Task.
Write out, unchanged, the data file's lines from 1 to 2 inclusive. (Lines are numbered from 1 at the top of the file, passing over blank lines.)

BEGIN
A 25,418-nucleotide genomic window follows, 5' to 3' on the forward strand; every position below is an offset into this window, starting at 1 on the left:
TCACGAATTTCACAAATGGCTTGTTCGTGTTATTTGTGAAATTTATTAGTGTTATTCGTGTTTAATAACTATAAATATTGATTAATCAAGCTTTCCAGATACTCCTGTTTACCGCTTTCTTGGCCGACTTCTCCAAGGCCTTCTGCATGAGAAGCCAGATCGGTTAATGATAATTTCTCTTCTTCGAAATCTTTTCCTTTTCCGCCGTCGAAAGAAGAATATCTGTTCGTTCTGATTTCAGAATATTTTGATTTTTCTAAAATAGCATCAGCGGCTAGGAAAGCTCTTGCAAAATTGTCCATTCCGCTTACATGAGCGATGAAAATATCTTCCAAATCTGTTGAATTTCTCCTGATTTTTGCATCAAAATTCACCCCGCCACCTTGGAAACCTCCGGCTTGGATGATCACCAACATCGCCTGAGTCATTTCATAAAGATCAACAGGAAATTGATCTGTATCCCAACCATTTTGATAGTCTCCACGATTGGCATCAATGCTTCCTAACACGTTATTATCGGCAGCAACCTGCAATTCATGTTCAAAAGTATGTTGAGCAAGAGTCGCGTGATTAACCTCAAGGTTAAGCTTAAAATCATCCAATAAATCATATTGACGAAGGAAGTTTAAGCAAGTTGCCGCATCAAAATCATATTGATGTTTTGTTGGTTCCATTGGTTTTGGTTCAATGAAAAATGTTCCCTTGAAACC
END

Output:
A 25,418-nucleotide genomic window follows, 5' to 3' on the forward strand; every position below is an offset into this window, starting at 1 on the left:
TCACGAATTTCACAAATGGCTTGTTCGTGTTATTTGTGAAATTTATTAGTGTTATTCGTGTTTAATAACTATAAATATTGATTAATCAAGCTTTCCAGATACTCCTGTTTACCGCTTTCTTGGCCGACTTCTCCAAGGCCTTCTGCATGAGAAGCCAGATCGGTTAATGATAATTTCTCTTCTTCGAAATCTTTTCCTTTTCCGCCGTCGAAAGAAGAATATCTGTTCGTTCTGATTTCAGAATATTTTGATTTTTCTAAAATAGCATCAGCGGCTAGGAAAGCTCTTGCAAAATTGTCCATTCCGCTTACATGAGCGATGAAAATATCTTCCAAATCTGTTGAATTTCTCCTGATTTTTGCATCAAAATTCACCCCGCCACCTTGGAAACCTCCGGCTTGGATGATCACCAACATCGCCTGAGTCATTTCATAAAGATCAACAGGAAATTGATCTGTATCCCAACCATTTTGATAGTCTCCACGATTGGCATCAATGCTTCCTAACACGTTATTATCGGCAGCAACCTGCAATTCATGTTCAAAAGTATGTTGAGCAAGAGTCGCGTGATTAACCTCAAGGTTAAGCTTAAAATCATCCAATAAATCATATTGACGAAGGAAGTTTAAGCAAGTTGCCGCATCAAAATCATATTGATGTTTTGTTGGTTCCATTGGTTTTGGTTCAATGAAAAATGTTCCCTTGAAACC